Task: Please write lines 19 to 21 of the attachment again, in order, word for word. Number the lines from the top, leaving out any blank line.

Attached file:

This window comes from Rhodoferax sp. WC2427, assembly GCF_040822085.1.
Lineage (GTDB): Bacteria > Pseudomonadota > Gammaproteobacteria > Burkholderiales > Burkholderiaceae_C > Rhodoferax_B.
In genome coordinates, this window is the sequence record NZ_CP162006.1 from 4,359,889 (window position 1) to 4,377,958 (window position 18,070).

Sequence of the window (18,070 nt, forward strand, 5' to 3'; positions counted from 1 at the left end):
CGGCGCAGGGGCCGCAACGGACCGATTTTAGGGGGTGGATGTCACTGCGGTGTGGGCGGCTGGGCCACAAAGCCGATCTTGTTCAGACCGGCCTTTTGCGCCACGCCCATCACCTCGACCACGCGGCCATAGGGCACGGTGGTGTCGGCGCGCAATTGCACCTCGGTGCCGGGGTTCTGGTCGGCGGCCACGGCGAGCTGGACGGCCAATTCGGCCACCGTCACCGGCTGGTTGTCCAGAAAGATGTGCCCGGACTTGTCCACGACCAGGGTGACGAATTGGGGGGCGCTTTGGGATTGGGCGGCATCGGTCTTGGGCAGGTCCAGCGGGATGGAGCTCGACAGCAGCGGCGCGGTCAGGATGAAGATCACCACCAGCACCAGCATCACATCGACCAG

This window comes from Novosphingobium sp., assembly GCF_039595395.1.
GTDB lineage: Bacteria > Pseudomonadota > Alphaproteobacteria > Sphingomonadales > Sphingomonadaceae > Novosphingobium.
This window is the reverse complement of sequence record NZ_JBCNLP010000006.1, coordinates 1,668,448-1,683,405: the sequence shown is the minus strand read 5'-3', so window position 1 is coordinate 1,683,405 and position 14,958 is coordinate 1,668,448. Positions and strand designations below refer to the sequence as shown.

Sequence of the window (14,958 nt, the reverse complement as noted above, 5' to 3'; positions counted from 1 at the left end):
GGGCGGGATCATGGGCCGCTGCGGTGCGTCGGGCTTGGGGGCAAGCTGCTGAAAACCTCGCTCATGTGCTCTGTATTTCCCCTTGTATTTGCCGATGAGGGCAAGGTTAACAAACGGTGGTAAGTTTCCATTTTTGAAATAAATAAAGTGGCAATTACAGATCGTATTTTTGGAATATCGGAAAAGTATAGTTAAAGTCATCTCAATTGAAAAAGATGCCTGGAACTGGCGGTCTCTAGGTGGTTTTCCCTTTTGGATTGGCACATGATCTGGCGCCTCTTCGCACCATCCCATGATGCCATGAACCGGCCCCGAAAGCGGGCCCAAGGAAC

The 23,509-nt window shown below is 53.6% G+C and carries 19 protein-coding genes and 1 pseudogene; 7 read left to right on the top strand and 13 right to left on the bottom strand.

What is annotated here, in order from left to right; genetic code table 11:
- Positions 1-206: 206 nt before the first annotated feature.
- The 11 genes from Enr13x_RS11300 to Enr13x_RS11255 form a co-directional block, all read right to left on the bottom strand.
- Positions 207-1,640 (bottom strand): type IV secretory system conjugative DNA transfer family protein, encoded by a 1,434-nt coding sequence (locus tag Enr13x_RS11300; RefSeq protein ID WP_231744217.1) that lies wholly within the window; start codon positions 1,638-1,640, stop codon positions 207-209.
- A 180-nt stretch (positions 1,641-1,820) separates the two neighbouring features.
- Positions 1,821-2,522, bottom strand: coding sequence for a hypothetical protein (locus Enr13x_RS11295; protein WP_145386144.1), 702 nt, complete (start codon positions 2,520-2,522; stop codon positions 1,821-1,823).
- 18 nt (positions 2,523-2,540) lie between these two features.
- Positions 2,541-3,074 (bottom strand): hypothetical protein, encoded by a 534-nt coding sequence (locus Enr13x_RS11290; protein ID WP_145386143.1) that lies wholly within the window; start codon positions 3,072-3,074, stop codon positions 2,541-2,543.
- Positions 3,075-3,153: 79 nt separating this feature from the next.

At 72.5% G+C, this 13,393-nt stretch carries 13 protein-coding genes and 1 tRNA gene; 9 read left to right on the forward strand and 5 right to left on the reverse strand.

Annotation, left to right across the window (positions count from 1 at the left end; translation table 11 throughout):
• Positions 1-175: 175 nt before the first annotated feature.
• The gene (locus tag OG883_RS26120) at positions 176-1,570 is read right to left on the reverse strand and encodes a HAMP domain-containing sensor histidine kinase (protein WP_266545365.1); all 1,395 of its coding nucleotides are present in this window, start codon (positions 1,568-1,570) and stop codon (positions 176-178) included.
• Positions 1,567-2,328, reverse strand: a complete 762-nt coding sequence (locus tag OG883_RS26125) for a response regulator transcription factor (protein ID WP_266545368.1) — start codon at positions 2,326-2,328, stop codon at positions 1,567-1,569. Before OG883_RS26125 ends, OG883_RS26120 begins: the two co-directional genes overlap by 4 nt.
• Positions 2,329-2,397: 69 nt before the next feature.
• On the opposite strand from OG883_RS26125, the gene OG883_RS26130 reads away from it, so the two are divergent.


- Positions 2,541-3,074 (bottom strand): hypothetical protein, encoded by a 534-nt coding sequence (locus Enr13x_RS11290; protein ID WP_145386143.1) that lies wholly within the window; start codon positions 3,072-3,074, stop codon positions 2,541-2,543.
- Positions 3,075-3,153: 79 nt separating this feature from the next.

At 72.5% G+C, this 13,393-nt stretch carries 13 protein-coding genes and 1 tRNA gene; 9 read left to right on the forward strand and 5 right to left on the reverse strand.